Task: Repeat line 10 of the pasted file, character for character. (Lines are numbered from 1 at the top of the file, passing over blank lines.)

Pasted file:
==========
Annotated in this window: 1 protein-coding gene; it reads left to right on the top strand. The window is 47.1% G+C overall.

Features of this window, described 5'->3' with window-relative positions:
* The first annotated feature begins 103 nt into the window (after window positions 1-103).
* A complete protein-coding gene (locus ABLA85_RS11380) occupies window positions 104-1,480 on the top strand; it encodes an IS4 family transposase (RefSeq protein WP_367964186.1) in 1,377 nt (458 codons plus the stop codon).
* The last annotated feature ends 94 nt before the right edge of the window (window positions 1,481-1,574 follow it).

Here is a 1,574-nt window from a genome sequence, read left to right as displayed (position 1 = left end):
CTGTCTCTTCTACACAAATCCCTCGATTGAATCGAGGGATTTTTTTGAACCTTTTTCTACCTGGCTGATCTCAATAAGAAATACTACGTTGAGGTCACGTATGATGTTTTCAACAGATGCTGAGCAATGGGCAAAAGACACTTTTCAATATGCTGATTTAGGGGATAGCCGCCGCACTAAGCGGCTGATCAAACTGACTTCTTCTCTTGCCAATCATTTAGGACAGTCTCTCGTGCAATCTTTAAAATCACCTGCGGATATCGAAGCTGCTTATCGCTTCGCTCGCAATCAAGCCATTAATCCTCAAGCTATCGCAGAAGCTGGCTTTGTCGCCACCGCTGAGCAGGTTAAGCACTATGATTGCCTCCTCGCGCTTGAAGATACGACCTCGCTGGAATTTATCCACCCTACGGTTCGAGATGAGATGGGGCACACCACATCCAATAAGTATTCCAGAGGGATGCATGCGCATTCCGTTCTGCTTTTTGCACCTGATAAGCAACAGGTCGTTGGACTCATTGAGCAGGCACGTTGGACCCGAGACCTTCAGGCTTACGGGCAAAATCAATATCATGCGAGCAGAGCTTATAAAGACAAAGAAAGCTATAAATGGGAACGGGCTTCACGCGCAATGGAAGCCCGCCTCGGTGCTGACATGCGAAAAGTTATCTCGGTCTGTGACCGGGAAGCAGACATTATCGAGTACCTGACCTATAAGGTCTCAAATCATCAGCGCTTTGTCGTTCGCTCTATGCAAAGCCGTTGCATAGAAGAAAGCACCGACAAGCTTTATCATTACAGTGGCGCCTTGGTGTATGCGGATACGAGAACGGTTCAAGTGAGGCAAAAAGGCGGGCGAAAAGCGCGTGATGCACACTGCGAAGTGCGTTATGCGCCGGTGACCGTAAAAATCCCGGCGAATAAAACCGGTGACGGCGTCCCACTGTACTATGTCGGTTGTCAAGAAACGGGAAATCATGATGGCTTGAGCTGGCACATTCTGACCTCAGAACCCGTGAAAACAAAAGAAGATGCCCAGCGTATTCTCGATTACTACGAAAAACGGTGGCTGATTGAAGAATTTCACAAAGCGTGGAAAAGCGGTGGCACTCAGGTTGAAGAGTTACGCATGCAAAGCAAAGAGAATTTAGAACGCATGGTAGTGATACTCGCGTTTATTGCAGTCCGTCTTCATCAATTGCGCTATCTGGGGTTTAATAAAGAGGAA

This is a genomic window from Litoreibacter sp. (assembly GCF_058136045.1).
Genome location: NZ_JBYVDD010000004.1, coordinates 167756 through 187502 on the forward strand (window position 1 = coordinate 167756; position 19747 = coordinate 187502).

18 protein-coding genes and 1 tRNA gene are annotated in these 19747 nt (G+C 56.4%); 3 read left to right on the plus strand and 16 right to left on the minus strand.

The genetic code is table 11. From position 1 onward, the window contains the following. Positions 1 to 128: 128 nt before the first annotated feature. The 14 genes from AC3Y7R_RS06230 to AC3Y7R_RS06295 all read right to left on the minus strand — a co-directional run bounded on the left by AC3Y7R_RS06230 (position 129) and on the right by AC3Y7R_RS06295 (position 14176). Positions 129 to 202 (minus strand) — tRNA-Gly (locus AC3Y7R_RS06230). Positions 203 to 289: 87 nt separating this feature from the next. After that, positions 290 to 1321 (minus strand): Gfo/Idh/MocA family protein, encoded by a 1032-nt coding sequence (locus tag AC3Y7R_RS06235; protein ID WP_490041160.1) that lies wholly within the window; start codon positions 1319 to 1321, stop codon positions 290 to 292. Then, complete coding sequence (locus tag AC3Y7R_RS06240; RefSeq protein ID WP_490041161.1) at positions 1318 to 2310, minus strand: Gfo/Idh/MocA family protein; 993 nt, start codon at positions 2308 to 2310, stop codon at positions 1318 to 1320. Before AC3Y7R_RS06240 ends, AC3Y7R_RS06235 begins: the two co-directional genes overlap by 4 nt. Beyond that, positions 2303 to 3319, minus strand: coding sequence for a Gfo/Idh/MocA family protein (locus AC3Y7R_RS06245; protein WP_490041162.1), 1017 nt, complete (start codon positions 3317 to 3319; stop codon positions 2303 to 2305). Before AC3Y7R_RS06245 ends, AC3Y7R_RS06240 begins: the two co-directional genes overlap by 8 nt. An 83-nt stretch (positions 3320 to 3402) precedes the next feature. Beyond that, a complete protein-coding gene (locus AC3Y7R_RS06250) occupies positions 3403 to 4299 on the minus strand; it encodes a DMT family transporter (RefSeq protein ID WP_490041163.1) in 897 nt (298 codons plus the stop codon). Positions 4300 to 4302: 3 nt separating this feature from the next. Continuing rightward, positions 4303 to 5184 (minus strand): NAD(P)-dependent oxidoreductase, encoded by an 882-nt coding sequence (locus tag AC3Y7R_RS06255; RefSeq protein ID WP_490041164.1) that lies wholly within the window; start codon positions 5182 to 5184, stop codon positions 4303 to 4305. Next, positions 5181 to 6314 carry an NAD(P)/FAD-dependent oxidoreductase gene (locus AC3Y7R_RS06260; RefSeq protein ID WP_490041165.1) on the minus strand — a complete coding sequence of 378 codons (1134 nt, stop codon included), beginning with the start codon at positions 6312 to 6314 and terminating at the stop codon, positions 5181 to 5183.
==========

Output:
18 protein-coding genes and 1 tRNA gene are annotated in these 19747 nt (G+C 56.4%); 3 read left to right on the plus strand and 16 right to left on the minus strand.